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|Title:||Modulation of the novel cannabinoid receptor - GPR55 - during rat fetoplacental development.|
|Citation:||PLACENTA, 2011, 32 (6), pp. 462-469|
|Abstract:||Decidualization process involves the morphological and functional transformation of endometrial stromal cells into decidual cells. This is a finely regulated process, which involves proliferation and differentiation of stromal cells into decidual cells, which is followed by regression of the decidual tissue, mainly by apoptosis, necessary to accommodate the growing embryo. Together with the endogenous cannabinoids (ECs) and the respective metabolizing-enzymes, the cannabinoid receptors complete the endocannabinoid system (ECS). Two cannabinoid receptors have been described so far, CB1 and CB2, though a third has been suggested, CB3. Although the ECS role in several biological functions, including reproductive processes, is now well documented, the current state of knowledge about this system is still incomplete. In order to investigate the expression of GPR55, referred as the novel cannabinoid receptor 3 (CB3), in the uterine maternal tissues during normal pregnancy we analysed its expression by Q-PCR, Western blot and immunohistochemistry during fetoplacental period. We found higher protein levels on day 14, after full development of mesometrial decidua. In addition, GPR55 was found in uterine natural killer (uNK) cells pointing to an involvement in the immunological reactions that occur during pregnancy. The prominent expression of GPR55 in decidual cells suggests a role in mediating cannabinoid signalling during fetoplacental development. Additionally, we have studied the effects resulting from its activation in primary decidual cell cultures, which revealed a potential modulation of cell viability through GPR55. The data presented here may clarify the role of GPR55 in fetoplacental development and highlights the presence of a new target for cannabinoid signalling during pregnancy.|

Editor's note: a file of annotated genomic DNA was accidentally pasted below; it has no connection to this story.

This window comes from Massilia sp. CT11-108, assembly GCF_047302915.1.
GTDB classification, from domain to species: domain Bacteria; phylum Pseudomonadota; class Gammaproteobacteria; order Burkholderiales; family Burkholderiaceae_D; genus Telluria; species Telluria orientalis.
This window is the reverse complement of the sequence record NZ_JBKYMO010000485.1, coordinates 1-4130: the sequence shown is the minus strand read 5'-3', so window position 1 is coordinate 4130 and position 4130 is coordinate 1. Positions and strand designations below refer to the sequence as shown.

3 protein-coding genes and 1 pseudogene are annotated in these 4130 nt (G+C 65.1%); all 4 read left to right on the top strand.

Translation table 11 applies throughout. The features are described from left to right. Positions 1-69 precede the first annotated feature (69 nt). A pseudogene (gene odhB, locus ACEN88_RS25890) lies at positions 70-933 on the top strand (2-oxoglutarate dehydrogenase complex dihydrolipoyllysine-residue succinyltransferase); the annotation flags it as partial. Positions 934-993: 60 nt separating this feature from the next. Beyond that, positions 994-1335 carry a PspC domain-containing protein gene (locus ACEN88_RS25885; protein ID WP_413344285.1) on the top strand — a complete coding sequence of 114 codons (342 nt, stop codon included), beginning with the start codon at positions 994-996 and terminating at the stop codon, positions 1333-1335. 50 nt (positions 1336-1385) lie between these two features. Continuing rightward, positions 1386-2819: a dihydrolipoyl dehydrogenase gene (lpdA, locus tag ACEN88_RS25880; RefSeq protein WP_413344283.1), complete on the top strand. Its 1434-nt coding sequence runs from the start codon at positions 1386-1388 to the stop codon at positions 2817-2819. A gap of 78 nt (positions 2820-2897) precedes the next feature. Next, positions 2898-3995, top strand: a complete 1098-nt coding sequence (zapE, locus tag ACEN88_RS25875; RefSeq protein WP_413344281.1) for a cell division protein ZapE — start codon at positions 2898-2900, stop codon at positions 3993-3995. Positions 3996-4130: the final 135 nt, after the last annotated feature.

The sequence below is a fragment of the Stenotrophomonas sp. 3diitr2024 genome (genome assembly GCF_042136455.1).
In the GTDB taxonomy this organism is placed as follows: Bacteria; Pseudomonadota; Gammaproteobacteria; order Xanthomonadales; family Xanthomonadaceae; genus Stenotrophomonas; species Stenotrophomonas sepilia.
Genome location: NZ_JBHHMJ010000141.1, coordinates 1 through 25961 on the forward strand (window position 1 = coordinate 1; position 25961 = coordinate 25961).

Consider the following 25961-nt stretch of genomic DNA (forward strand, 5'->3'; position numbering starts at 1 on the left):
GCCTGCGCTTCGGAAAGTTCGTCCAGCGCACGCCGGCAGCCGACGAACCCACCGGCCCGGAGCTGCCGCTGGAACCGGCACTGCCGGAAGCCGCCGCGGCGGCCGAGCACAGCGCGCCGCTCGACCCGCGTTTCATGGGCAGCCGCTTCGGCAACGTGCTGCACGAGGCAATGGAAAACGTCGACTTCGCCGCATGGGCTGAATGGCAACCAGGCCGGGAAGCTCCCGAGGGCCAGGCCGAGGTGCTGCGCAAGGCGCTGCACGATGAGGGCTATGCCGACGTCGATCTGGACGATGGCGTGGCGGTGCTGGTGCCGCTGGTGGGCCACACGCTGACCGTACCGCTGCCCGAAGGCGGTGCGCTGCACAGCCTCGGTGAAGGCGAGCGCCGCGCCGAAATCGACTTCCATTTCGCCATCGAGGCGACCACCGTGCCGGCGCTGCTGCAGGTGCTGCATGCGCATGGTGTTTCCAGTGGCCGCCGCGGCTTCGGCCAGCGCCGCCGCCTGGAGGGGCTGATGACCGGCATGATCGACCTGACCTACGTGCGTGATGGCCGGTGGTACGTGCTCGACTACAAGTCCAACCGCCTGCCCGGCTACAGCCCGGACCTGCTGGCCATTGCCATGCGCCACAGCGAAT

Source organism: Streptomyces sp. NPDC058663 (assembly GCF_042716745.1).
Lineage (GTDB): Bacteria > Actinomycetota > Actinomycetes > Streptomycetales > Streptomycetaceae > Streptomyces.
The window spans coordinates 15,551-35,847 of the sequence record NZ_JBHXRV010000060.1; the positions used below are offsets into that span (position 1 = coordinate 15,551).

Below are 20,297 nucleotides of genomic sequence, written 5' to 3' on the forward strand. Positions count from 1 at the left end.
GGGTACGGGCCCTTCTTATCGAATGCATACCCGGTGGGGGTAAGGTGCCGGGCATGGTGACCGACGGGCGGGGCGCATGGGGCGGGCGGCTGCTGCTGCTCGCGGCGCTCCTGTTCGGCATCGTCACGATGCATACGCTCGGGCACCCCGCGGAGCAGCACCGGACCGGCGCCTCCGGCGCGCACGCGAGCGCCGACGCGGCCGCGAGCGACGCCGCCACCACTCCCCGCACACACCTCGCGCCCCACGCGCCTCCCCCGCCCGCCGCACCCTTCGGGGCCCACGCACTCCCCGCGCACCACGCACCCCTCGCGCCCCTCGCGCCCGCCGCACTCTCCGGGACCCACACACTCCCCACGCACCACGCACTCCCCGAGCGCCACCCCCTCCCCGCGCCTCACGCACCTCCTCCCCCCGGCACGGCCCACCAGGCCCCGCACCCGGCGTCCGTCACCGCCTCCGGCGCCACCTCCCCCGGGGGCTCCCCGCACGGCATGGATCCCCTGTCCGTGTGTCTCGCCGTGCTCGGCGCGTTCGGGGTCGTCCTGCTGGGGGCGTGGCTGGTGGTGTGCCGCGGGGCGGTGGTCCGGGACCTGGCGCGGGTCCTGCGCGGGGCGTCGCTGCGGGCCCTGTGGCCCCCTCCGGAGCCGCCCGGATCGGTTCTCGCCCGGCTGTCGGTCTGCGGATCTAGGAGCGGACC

|Appears in Collections:||Published Articles, Dept. of Cancer Studies and Molecular Medicine|
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